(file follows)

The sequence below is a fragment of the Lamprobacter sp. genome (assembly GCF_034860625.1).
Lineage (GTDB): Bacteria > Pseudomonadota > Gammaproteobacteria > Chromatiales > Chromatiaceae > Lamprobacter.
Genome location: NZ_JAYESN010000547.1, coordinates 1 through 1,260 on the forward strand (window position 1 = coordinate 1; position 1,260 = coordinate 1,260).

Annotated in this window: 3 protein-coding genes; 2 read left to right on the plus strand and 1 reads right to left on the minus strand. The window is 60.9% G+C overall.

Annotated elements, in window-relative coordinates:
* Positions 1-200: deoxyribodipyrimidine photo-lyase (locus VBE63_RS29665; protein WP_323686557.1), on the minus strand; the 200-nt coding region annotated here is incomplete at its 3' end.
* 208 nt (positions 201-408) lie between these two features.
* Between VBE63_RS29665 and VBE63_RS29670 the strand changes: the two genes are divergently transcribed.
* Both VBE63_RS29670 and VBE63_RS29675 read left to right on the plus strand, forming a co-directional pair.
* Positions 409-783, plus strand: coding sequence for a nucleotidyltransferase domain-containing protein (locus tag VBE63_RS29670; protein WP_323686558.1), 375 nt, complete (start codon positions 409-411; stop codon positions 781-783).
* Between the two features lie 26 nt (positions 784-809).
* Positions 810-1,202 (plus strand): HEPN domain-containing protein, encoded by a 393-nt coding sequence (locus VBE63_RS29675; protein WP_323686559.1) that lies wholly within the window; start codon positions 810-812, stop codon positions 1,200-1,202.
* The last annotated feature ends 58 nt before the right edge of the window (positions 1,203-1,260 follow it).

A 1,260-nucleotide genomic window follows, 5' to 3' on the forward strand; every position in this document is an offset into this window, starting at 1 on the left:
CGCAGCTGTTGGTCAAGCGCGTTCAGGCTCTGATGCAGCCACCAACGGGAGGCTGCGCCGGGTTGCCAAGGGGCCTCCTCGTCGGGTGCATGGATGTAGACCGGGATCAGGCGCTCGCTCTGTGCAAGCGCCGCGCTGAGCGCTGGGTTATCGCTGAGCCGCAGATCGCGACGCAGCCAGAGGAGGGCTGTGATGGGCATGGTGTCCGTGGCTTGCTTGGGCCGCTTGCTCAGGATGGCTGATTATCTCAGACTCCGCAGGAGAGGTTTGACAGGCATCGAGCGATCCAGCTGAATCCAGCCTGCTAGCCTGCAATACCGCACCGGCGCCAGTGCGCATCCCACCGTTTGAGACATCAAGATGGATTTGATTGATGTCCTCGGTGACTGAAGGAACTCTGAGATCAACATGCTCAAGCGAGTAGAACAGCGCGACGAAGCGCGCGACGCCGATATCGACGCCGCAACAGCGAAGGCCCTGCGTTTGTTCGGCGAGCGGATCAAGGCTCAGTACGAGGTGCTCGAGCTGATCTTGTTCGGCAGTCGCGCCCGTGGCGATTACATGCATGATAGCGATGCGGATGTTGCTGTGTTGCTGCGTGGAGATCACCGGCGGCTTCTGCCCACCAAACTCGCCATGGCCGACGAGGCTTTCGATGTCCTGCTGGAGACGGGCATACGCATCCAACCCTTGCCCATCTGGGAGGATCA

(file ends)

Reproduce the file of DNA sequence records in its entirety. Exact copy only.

The sequence below is a fragment of the Lamprobacter sp. genome (assembly GCF_034860625.1).
Lineage (GTDB): Bacteria > Pseudomonadota > Gammaproteobacteria > Chromatiales > Chromatiaceae > Lamprobacter.
Genome location: NZ_JAYESN010000547.1, coordinates 1 through 1,260 on the forward strand (window position 1 = coordinate 1; position 1,260 = coordinate 1,260).

Annotated in this window: 3 protein-coding genes; 2 read left to right on the plus strand and 1 reads right to left on the minus strand. The window is 60.9% G+C overall.

Annotated elements, in window-relative coordinates:
* Positions 1-200: deoxyribodipyrimidine photo-lyase (locus VBE63_RS29665; protein WP_323686557.1), on the minus strand; the 200-nt coding region annotated here is incomplete at its 3' end.
* 208 nt (positions 201-408) lie between these two features.
* Between VBE63_RS29665 and VBE63_RS29670 the strand changes: the two genes are divergently transcribed.
* Both VBE63_RS29670 and VBE63_RS29675 read left to right on the plus strand, forming a co-directional pair.
* Positions 409-783, plus strand: coding sequence for a nucleotidyltransferase domain-containing protein (locus tag VBE63_RS29670; protein WP_323686558.1), 375 nt, complete (start codon positions 409-411; stop codon positions 781-783).
* Between the two features lie 26 nt (positions 784-809).
* Positions 810-1,202 (plus strand): HEPN domain-containing protein, encoded by a 393-nt coding sequence (locus VBE63_RS29675; protein WP_323686559.1) that lies wholly within the window; start codon positions 810-812, stop codon positions 1,200-1,202.
* The last annotated feature ends 58 nt before the right edge of the window (positions 1,203-1,260 follow it).

A 1,260-nucleotide genomic window follows, 5' to 3' on the forward strand; every position in this document is an offset into this window, starting at 1 on the left:
CGCAGCTGTTGGTCAAGCGCGTTCAGGCTCTGATGCAGCCACCAACGGGAGGCTGCGCCGGGTTGCCAAGGGGCCTCCTCGTCGGGTGCATGGATGTAGACCGGGATCAGGCGCTCGCTCTGTGCAAGCGCCGCGCTGAGCGCTGGGTTATCGCTGAGCCGCAGATCGCGACGCAGCCAGAGGAGGGCTGTGATGGGCATGGTGTCCGTGGCTTGCTTGGGCCGCTTGCTCAGGATGGCTGATTATCTCAGACTCCGCAGGAGAGGTTTGACAGGCATCGAGCGATCCAGCTGAATCCAGCCTGCTAGCCTGCAATACCGCACCGGCGCCAGTGCGCATCCCACCGTTTGAGACATCAAGATGGATTTGATTGATGTCCTCGGTGACTGAAGGAACTCTGAGATCAACATGCTCAAGCGAGTAGAACAGCGCGACGAAGCGCGCGACGCCGATATCGACGCCGCAACAGCGAAGGCCCTGCGTTTGTTCGGCGAGCGGATCAAGGCTCAGTACGAGGTGCTCGAGCTGATCTTGTTCGGCAGTCGCGCCCGTGGCGATTACATGCATGATAGCGATGCGGATGTTGCTGTGTTGCTGCGTGGAGATCACCGGCGGCTTCTGCCCACCAAACTCGCCATGGCCGACGAGGCTTTCGATGTCCTGCTGGAGACGGGCATACGCATCCAACCCTTGCCCATCTGGGAGGATCA